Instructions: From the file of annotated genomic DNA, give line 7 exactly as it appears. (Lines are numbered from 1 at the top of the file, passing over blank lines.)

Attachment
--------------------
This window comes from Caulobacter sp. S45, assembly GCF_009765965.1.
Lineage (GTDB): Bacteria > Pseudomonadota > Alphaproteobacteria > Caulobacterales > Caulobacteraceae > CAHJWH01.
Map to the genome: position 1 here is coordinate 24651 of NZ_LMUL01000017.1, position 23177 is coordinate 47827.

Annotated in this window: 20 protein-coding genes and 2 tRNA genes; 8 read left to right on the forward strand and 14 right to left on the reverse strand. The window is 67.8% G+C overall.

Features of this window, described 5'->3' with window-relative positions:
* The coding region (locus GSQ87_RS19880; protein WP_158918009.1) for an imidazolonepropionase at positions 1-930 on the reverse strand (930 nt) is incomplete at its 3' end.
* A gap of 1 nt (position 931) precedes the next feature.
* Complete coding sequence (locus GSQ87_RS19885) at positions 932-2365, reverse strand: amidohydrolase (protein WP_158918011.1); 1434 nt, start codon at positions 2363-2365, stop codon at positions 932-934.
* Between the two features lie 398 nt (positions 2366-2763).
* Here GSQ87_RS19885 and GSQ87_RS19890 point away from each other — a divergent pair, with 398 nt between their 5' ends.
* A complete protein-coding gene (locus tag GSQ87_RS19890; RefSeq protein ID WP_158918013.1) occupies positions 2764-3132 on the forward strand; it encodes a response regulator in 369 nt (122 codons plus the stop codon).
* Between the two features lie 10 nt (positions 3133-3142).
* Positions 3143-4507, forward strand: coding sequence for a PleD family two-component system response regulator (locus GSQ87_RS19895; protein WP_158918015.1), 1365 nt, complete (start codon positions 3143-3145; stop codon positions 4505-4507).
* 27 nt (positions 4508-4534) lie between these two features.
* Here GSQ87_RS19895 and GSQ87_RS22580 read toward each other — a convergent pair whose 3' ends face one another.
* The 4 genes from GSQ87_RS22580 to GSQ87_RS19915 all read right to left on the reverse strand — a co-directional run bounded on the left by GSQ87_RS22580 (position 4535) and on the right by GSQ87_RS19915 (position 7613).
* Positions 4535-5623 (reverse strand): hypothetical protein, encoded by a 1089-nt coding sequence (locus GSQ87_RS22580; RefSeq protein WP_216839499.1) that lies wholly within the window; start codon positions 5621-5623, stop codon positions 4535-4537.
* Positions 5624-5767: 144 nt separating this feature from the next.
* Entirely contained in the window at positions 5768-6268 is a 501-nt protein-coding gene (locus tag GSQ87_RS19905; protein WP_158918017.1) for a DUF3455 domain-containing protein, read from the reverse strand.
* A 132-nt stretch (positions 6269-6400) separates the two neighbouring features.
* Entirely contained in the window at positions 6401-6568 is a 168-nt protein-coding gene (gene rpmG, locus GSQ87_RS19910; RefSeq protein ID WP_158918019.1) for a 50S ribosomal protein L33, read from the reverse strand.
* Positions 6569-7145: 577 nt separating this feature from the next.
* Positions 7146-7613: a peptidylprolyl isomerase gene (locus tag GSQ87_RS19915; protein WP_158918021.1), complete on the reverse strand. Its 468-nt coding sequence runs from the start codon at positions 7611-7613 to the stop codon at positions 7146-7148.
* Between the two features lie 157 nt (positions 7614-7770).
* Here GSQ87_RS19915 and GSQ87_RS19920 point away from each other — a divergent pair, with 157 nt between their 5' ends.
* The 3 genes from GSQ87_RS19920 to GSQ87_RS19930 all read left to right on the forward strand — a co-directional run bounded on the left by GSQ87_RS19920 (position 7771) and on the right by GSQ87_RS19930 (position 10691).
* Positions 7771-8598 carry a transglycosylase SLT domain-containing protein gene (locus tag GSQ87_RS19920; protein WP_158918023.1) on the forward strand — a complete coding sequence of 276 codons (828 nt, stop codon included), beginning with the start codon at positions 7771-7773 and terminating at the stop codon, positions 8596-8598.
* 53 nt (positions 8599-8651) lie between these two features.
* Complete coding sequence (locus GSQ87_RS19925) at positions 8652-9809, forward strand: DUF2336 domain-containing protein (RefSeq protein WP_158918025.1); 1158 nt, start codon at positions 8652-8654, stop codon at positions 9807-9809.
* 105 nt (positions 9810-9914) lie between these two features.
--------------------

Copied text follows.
* A gap of 1 nt (position 931) precedes the next feature.